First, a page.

Cities of Oil: Municipalities and Petroleum Manufacturing in Southern Ontario, 1860-1960
Cities of Oil is the first sustained historical account of the development of the early Canadian petroleum refining and manufacturing industry. In it, Timothy W. Cobban documents the industry’s development in southern Ontario, from its beginnings in the 1850s to its later expansion on the outskirts of London, to Petrolia, and finally to Sarnia. He accounts for all of the industry’s important developments and innovations, particularly the role played by municipalities in fostering its growth.
Using extensive archival research, Cobban concludes that municipalities can stimulate the accelerated, sustained development of local industry sectors, thus challenging the dominant view that the influence of municipalities on economic growth is marginal. Cities of Oil demonstrates the importance of accommodating the land and infrastructure needs of industry at critical junctures, and implementing land use policies that encourage the dense clustering of industries. This book will be essential reading for those seeking a greater understanding of industrial growth in the province of Ontario.
- World Rights
- Page Count: 184 pages
- Illustrations: 3
- Dimensions: 6.3in x 0.7in x 9.3in
ReviewsCobban delivers a well-researched, concise narrative of the history and politics behind the [oil] sector’s regional growth, which began in the 1860s, long before the discoveries in Western Canada.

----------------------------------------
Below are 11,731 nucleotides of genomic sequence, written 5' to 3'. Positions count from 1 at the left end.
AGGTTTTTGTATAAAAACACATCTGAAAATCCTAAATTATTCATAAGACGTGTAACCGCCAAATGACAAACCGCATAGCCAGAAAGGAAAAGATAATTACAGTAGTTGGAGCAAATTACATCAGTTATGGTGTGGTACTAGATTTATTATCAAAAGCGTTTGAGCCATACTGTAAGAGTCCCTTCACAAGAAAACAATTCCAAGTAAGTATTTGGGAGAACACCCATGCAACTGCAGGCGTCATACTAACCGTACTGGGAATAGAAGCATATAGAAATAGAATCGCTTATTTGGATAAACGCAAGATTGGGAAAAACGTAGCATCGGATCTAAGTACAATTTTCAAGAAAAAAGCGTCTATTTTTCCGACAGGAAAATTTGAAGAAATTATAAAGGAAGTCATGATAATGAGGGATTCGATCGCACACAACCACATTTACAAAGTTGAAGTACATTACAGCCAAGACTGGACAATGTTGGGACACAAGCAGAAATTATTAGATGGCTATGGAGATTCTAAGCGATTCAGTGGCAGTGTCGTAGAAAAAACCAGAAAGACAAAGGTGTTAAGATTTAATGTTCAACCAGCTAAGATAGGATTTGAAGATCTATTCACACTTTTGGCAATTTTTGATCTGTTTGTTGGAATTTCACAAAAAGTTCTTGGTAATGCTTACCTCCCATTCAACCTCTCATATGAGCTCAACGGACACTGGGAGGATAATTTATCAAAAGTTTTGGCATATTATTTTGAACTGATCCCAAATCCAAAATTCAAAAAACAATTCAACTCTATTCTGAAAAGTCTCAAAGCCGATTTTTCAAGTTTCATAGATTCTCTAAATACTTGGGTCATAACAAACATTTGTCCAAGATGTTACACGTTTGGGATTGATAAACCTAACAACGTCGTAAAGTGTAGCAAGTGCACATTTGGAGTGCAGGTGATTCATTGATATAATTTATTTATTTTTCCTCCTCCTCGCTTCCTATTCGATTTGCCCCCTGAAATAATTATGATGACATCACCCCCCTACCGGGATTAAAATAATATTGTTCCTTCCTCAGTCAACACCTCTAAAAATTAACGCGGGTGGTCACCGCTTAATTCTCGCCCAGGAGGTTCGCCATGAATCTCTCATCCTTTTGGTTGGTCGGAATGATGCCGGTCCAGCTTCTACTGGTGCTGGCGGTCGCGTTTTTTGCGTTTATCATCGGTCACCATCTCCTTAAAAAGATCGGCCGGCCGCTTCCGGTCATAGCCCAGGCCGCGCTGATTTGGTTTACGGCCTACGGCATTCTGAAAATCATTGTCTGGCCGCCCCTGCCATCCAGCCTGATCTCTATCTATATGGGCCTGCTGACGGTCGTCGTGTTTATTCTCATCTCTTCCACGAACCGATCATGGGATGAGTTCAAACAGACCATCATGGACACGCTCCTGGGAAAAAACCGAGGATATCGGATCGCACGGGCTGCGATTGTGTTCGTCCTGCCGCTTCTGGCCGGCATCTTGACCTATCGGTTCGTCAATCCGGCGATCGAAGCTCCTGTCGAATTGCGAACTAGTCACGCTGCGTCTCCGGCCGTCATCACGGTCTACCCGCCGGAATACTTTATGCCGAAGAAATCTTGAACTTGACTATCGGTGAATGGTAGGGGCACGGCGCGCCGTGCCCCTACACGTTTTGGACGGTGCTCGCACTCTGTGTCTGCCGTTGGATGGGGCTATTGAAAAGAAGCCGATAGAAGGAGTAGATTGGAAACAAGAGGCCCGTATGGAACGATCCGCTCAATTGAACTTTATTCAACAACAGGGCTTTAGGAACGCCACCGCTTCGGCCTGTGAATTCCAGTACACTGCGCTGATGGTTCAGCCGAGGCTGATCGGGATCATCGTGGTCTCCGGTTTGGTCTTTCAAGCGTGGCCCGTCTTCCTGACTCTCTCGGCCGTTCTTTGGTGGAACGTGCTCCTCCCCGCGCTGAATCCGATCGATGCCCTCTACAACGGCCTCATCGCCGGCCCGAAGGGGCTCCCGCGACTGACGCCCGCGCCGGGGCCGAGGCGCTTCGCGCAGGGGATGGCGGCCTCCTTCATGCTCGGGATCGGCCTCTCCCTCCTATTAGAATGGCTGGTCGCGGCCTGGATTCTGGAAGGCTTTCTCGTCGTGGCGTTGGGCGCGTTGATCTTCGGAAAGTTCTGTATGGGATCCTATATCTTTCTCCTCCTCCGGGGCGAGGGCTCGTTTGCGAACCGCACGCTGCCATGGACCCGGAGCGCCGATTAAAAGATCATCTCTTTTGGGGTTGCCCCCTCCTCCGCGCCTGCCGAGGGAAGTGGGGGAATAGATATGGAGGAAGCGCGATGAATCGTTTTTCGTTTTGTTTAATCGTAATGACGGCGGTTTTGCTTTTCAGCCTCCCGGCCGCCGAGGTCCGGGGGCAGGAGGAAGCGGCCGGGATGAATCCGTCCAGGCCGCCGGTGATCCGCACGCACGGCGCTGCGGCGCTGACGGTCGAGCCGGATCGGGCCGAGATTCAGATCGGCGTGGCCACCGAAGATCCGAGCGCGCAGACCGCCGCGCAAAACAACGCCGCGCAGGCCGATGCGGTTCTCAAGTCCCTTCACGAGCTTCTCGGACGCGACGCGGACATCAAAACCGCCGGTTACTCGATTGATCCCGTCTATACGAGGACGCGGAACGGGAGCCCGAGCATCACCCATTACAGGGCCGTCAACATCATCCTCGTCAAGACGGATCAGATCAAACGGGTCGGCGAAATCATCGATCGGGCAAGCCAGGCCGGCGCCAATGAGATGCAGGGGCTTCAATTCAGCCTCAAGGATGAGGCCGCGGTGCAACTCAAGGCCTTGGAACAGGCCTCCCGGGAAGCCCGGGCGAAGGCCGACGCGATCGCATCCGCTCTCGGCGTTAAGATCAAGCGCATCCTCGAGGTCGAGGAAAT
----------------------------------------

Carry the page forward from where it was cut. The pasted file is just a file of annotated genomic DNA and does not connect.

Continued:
“The southwestern Ontario petroleum industry of the mid-nineteenth century through to the mid-twentieth century was a key driver of that area’s economy and an important element of the broader story of the Canadian petroleum industry. Cities of Oil provides an interesting history on this topic, recognizing the emergence of the early sector in Ontario long before the Alberta, Saskatchewan, and Atlantic fields became so much more prominent in the Canadian oil industry. The book adds to our understanding of early technological processes surrounding crude refining, the important role of transportation networks and geographic proximity to the development of a nascent refining industry, and the significance of entrepreneurship and business consolidation in this sector of the economy.”
Dimitry Anastakis, Department of History, Trent University
“This well researched book adds to our understanding of the role that local governments have played in Canada’s industry development.”
Matthew Bellamy, Department of History, Carleton University
Author InformationTimothy W. Cobban is an assistant professor in the Department of Political Science at Western University.
Table of contents
List of Tables
List of Illustrations
Chapter 1: Introduction
Chapter 2: London East: 1860–1883
Chapter 3: Petrolia: 1883–1899
Chapter 4: Sarnia: 1899–1960
Chapter 5: Conclusion
Subjects and Courses